If you’ve never seen this coverage, I urge you to watch at least the landing segment (~10 min.) and the first 10-20 minutes of the Moon walk. I hope that with the old time TV display and poor YouTube quality, you get a small sense of how someone 40 years ago might have experienced it. I’ve watched the whole thing a couple of times while putting this together and I’m struck by two things: 1) how it’s almost more amazing that hundreds of millions of people watched the first Moon walk *live* on TV than it is that they got to the Moon in the first place, and 2) that pretty much the sole purpose of the Apollo 11 Moon walk was to photograph it and broadcast it live back to Earth.

In 2018, I wrote about what to watch for during the landing sequence.

The radio voices you hear are mostly Mission Control in Houston (specifically Apollo astronaut Charlie Duke, who acted as the spacecraft communicator for this mission) and Buzz Aldrin, whose job during the landing was to keep an eye on the LM’s altitude and speed - you can hear him calling it out, “3 1/2 down, 220 feet, 13 forward.” Armstrong doesn’t say a whole lot…he’s busy flying and furiously searching for a suitable landing site. But it’s Armstrong that says after they land, “Houston, Tranquility Base here. The Eagle has landed.”. Note the change in call sign from “Eagle” to “Tranquility Base”. :)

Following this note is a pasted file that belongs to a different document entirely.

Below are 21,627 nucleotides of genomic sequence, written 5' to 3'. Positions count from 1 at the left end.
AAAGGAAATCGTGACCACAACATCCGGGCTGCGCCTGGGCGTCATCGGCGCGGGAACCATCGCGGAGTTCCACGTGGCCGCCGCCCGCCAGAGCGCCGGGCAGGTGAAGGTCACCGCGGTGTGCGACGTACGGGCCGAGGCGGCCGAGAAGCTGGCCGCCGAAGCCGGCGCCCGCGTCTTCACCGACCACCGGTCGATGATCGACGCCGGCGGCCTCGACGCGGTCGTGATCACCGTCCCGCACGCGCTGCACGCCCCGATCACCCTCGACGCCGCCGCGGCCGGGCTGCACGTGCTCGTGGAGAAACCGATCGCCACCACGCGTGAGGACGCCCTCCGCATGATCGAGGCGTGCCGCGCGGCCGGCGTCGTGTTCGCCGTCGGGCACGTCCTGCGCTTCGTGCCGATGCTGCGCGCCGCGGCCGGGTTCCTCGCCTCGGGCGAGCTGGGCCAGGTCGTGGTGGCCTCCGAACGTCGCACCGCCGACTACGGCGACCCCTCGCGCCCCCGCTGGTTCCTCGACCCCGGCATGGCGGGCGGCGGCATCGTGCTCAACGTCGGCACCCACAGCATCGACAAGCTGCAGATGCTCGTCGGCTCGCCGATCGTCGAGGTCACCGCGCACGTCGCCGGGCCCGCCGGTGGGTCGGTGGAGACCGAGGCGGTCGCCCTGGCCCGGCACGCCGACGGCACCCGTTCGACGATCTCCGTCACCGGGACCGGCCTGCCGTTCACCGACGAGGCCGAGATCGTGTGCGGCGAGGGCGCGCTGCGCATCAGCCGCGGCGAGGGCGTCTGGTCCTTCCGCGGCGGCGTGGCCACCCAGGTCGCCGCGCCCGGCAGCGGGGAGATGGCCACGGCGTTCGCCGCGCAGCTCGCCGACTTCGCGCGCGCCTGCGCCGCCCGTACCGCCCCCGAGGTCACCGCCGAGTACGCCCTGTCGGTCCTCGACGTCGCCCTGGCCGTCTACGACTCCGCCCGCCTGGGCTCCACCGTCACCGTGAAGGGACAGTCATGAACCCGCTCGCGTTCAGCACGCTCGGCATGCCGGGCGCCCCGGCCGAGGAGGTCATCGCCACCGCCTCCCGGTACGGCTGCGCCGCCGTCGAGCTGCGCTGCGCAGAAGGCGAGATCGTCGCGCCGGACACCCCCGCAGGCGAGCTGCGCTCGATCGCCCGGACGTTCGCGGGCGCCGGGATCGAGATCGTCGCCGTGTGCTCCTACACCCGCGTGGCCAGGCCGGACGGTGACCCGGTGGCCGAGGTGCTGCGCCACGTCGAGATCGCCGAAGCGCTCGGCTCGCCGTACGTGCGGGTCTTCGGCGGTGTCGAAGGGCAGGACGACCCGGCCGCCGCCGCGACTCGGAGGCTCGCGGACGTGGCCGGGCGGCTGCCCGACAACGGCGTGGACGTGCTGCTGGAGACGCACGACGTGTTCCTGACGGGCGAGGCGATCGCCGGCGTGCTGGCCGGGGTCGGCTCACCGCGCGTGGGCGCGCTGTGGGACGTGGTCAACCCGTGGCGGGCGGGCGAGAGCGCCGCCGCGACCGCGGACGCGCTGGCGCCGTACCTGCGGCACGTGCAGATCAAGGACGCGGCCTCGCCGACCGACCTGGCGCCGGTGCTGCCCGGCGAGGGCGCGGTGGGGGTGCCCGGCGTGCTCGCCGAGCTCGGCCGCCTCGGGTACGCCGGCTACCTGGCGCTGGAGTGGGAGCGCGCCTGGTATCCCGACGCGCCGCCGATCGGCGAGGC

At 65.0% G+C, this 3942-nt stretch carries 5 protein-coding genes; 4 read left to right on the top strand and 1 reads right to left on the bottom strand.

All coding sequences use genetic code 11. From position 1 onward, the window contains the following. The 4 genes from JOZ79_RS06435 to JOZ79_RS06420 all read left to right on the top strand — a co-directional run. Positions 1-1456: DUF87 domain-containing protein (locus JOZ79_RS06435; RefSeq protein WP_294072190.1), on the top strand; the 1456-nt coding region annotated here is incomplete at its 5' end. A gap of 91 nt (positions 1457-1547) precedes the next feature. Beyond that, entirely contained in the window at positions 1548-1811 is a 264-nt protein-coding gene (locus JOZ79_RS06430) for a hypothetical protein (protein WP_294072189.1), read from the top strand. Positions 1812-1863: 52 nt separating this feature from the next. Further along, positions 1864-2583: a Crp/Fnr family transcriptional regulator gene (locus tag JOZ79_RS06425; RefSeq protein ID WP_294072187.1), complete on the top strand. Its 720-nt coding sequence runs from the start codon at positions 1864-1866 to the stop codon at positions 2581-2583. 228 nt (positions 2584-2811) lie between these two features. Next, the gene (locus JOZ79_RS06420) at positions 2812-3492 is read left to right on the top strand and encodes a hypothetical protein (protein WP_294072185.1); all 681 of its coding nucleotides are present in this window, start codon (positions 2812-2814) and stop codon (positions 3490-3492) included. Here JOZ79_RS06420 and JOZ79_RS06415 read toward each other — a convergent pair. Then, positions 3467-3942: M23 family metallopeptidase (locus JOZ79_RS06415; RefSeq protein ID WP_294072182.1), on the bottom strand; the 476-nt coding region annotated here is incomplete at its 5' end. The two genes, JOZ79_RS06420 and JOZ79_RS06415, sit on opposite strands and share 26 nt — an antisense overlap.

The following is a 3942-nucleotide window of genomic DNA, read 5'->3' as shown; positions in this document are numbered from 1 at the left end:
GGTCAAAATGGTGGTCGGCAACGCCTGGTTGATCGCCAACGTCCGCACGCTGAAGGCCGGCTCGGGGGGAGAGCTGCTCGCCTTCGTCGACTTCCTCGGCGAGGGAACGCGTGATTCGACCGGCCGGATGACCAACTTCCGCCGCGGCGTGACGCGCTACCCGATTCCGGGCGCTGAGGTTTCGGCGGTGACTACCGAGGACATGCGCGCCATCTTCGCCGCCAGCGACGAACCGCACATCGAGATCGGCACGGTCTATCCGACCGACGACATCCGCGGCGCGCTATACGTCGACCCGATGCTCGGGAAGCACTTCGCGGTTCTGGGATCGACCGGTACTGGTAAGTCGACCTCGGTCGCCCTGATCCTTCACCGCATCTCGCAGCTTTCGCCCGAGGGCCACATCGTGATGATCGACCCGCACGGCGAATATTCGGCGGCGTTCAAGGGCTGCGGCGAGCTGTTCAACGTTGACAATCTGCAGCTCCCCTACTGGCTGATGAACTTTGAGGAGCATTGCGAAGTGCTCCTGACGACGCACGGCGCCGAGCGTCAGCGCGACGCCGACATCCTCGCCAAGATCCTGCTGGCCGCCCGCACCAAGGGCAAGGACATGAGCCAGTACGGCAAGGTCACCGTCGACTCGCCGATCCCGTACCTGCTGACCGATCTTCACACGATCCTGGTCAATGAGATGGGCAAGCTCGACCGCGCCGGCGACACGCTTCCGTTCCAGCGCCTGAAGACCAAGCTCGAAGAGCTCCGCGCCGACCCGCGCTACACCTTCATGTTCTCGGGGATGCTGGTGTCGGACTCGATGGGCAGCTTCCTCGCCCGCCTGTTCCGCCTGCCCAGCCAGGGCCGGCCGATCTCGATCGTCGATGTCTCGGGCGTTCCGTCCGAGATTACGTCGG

The Best Photos of Comet Neowise

posted by Jason Kottke   Jul 16, 2020

Sometimes I forget what a big space dork I am and then a comet comes along and I’m texting everyone I know to get their asses outside to see the amazing sky thing. Anyway, what I’m trying to say is that this is a Comet Neowise fan blog now. After seeing it last night in my backyard,1 I went looking for some of the best photos of it.

My favorite so far is from Thierry Legault (website) of the comet over Mont-Saint-Michel in France.

Comet Neowise

In Focus’s Alan Taylor shared a selection of photographs from around the world, including this one from Mika Laureque.

Comet Neowise

Colossal featured this shot by Lester Tsai of Neowise directly over Mt. Hood. Dang.

Comet Neowise

More Comet Neowise photography can be see at USA Today, NASA, Sky & Telescope, and Astronomy Picture of the Day (1, 2, 3, 4, 5).